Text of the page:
Tuesday, May 25, 2010

News Roundup

The Absolute Beginners Guide to Learning How To Cook for Survival: Part 3 Pots and Pans: Aluminum

Aluminum is lightweight and a fast conductor of heat, that also means it tends to have hot spots and makes it harder to properly sear foods. Aluminum is a reactive metal but unlike cast iron cannot be seasoned. Aluminum is also somewhat soft and is easily scratched. Regular aluminum generally used for very large pots and bakeware.
It would be better to go with either anodized aluminum or one of the non-stick coatings. 
Aluminum is anodized by giving it a bath in an electrified acid tank. This causes oxygen to combine with the aluminum to create a sapphire coating. This makes these pans corrosion and wear resistant. A good thick anodized aluminum pan is good for all kinds of uses and is a fine general use pan. The only real downside is that the anodization is usually very dark making it a little hard to tell how done the food is. An anodized aluminum pot is ideal for long term simmering of high acid foods like tomato sauce. It is also lightweight enough to boil water for pasta and still be able to carry it to the sink. Get pots and pans with oven-safe handles, so you can finish an underdone dish in the oven without burning it.
Aluminum is also often coated with a non-stick material polytetrafluoroethylene aka Teflon(tm). It is so slippery not even a gecko can climb it. A non-stick pan is ideal for cooking eggs, which are liquid protein and will find any crack or pit to hang on to. Obviously, you wouldn't want to use it for making pot-stickers. While it is non-reactive it can start breaking down in kitchen temperatures about 500°F (260°C) and it's not very durable. Pans made by better manufactures don't require special non-metal tools to prevent scratching, stay away from any that do.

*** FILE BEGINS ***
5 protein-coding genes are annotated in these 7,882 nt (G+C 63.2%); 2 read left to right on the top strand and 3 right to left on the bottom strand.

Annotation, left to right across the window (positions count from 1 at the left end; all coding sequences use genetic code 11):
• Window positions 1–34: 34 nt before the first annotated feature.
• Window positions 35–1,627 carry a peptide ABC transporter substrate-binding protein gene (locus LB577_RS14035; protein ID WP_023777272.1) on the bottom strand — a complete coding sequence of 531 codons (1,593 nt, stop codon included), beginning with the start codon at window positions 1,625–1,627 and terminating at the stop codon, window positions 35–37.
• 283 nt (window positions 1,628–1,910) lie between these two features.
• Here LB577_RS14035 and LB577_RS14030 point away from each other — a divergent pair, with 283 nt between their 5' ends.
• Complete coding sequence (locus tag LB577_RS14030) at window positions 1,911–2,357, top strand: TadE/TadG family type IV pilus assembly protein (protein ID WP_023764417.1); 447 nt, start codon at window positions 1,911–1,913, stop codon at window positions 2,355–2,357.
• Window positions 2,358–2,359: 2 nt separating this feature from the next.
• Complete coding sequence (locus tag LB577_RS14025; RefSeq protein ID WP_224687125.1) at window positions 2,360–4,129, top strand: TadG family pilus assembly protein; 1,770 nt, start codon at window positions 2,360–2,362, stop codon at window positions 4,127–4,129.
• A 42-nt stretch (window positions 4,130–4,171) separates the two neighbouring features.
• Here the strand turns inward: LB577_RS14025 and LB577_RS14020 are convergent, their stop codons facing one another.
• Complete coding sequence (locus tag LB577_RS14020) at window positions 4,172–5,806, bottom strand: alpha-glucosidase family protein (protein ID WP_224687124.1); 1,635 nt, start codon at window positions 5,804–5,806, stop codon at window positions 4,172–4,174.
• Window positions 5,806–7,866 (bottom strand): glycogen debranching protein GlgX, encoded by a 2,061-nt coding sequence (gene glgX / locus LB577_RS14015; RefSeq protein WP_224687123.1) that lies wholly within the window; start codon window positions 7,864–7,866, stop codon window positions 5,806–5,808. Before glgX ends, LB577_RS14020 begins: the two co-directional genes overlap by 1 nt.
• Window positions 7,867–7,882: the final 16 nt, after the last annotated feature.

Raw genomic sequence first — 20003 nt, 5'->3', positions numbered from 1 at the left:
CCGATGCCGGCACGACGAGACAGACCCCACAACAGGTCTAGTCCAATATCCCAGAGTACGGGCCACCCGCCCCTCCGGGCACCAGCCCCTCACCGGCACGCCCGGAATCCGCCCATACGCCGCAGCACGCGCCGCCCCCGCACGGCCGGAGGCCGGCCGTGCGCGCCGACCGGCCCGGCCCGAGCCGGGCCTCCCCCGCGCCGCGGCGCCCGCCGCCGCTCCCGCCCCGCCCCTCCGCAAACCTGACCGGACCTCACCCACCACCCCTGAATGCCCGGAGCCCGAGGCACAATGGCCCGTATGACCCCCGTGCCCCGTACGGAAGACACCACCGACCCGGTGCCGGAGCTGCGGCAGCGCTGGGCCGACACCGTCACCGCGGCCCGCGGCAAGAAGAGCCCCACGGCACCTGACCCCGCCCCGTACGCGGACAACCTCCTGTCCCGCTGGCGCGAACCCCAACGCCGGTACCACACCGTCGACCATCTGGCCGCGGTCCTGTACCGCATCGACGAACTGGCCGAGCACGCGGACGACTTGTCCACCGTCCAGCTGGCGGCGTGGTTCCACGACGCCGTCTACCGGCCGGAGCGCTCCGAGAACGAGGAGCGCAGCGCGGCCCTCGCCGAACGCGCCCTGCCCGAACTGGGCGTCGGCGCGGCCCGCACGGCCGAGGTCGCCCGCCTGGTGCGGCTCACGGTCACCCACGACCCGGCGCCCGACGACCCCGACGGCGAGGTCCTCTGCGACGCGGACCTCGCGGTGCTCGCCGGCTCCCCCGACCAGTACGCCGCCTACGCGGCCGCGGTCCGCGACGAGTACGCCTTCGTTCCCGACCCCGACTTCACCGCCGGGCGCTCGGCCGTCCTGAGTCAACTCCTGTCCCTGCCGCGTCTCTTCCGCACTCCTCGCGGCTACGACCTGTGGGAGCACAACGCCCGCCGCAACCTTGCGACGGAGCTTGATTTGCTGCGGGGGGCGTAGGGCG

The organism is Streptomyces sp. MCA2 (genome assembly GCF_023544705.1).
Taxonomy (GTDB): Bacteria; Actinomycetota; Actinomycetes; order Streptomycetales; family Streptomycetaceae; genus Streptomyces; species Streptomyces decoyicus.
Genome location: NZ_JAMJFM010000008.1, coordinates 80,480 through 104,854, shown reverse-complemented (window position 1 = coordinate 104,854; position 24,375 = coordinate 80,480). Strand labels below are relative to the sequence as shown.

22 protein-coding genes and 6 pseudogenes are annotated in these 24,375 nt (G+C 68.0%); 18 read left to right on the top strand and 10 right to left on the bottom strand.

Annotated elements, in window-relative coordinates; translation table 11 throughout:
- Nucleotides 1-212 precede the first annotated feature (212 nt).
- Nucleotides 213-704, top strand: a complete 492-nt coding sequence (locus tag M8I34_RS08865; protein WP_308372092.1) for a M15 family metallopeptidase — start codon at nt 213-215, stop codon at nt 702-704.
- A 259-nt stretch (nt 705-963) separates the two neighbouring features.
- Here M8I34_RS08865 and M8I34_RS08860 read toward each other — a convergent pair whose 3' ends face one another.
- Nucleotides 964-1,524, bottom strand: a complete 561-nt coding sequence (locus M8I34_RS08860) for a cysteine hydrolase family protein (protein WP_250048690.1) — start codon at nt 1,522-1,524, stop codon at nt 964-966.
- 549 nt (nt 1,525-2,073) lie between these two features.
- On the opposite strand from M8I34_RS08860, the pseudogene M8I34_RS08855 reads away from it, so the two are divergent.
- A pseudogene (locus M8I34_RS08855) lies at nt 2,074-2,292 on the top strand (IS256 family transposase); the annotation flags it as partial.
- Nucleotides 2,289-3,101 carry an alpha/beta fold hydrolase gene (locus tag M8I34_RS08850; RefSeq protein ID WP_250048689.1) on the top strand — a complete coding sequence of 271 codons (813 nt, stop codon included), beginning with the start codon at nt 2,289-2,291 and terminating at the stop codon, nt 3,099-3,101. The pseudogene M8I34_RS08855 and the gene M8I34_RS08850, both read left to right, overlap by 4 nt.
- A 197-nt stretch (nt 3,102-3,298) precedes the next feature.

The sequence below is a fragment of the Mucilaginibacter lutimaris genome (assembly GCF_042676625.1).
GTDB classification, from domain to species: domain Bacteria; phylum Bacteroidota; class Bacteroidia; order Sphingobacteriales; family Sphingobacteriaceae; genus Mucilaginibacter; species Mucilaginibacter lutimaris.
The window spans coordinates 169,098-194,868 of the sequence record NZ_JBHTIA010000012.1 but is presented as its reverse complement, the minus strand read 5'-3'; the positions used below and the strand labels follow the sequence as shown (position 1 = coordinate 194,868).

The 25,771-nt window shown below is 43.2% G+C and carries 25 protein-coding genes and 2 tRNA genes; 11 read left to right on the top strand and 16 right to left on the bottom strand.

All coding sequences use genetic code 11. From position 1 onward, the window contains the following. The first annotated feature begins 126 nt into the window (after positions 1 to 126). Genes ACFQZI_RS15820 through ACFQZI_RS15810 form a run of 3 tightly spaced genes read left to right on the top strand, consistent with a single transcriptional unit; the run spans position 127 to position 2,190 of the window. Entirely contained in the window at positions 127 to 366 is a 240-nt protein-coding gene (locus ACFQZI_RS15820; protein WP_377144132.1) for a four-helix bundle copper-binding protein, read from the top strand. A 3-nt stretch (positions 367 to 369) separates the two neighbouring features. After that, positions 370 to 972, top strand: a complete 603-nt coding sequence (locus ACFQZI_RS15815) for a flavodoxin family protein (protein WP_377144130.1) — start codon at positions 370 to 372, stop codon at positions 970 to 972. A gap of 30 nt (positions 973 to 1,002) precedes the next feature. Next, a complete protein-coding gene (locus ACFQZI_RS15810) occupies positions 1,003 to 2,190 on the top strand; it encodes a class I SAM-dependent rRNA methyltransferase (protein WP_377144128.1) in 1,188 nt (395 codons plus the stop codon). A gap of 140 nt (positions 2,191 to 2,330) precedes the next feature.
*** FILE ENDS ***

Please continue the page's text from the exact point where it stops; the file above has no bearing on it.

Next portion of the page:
Monday, May 24, 2010

News Roundup

The Absolute Beginners Guide to Learning How To Cook for Survival: Part 2 Pots and Pans

Now we turn to pots and pans. While ceramic and large rocks have been the traditional standard for thousands of years, I am going to stick to the major modern materials: cast iron, aluminum, steel, glass, and ceramic. 

Cast iron is simple and durable. Can go from freezer to oven without complaint. Plenty of grandparents have passed their cookware down to their granddaughters and beyond. Cast iron can rust, this can be countered somewhat with proper seasoning (see manufacturers instructions). Another downside is that it is reactive, therefore generally bad for cooking high acid foods in for long periods of time, this will affect the color and taste of your food, though a good seasoning mitigate that. This can be countered by coating the cast iron with enamel giving it an impervious surface. Cast iron is very heavy this is good because that means it will hold on to a lot of heat that it can transfer into the food, but hard to maneuver because of its weight. Cast iron is a slow conductor which makes the pan slow to preheat and slow to cool.